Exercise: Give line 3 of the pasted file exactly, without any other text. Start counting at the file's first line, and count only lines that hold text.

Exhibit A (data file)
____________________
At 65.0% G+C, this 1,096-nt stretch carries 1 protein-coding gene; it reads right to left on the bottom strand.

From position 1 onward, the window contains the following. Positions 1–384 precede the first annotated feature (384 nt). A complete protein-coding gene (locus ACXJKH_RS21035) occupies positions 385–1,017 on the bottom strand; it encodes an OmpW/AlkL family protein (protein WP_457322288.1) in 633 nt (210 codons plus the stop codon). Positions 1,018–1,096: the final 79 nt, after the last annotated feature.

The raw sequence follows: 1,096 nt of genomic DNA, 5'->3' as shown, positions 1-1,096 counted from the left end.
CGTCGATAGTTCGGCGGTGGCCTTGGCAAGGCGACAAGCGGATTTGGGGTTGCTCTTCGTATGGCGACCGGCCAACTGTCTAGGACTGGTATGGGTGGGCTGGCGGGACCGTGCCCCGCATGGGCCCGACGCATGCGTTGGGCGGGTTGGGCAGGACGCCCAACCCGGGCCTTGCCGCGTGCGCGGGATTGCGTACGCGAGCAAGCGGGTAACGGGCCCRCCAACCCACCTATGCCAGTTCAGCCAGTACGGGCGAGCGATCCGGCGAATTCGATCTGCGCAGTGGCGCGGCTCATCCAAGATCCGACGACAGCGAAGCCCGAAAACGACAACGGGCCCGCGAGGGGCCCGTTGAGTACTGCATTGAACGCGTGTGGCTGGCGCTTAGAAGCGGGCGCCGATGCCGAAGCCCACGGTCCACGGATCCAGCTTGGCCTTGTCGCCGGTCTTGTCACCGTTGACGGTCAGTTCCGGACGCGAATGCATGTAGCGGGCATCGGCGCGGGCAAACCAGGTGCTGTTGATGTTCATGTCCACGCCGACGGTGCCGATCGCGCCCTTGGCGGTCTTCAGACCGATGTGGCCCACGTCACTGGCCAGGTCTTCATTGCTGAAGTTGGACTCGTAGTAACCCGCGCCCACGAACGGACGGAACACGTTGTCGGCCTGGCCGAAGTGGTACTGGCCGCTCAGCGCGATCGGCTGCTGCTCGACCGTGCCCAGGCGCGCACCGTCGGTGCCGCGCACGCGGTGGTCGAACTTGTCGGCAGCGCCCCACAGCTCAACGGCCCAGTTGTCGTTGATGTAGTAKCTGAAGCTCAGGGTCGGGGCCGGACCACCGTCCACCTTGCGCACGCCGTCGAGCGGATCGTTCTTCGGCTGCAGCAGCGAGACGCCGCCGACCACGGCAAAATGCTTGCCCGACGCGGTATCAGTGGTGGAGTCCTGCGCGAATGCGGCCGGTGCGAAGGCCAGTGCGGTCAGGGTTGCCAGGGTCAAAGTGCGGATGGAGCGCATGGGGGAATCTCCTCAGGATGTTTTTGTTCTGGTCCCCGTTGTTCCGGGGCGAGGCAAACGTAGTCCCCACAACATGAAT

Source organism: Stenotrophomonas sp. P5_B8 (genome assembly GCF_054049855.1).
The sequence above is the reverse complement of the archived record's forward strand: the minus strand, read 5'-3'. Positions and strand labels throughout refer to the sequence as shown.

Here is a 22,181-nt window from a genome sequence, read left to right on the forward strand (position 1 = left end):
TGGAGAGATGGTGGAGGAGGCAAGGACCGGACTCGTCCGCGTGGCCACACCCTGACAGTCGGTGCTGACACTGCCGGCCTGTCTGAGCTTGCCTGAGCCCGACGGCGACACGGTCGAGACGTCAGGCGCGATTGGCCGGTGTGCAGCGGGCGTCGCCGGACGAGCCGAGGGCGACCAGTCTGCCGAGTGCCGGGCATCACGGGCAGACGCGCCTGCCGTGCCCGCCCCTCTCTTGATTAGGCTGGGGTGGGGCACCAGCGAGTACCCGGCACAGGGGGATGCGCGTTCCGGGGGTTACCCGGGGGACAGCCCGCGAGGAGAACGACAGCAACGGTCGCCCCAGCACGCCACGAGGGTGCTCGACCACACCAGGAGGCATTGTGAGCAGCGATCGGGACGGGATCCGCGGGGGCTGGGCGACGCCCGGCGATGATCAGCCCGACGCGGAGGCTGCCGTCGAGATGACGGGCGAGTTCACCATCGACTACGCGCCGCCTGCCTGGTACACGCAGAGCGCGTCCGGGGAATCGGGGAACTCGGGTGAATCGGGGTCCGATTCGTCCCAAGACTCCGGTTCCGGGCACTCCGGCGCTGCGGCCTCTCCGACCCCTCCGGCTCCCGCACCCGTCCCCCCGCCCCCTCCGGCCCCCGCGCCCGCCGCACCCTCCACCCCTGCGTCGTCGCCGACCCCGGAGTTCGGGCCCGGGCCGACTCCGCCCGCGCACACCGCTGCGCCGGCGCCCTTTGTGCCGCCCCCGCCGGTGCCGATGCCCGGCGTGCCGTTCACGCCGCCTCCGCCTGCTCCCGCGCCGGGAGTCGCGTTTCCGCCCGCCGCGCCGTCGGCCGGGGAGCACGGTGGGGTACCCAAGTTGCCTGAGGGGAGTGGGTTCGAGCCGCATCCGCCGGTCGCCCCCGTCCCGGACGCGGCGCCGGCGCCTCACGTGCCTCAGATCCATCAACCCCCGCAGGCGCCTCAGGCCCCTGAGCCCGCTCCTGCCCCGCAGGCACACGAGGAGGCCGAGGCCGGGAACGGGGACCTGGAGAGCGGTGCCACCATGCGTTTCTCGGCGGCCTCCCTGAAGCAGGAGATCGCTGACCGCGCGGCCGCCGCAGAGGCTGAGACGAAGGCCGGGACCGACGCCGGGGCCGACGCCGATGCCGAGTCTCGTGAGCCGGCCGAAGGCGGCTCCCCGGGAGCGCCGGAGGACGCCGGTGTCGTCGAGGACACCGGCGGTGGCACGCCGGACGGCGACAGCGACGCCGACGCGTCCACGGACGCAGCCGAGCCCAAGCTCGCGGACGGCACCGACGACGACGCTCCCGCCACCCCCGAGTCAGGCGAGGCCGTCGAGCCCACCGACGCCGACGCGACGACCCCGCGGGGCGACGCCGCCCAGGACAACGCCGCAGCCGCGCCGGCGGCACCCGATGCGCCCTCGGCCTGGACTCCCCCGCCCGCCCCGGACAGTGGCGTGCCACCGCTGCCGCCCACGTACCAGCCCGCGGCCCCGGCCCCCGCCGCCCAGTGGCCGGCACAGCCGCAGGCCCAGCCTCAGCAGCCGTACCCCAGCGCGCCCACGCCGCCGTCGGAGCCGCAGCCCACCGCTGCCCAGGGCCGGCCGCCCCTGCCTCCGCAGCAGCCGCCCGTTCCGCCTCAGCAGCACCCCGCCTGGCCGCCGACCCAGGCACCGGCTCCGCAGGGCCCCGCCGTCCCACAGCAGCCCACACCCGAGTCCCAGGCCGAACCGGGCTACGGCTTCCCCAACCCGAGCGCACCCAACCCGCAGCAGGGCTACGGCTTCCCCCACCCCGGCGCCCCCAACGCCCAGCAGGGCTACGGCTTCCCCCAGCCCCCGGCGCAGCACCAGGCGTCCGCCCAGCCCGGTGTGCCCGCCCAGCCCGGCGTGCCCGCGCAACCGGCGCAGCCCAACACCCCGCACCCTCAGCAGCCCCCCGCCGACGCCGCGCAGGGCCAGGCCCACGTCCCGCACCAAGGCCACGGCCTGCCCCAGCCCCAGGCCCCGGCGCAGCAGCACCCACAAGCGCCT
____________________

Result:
The raw sequence follows: 1,096 nt of genomic DNA, 5'->3' as shown, positions 1-1,096 counted from the left end.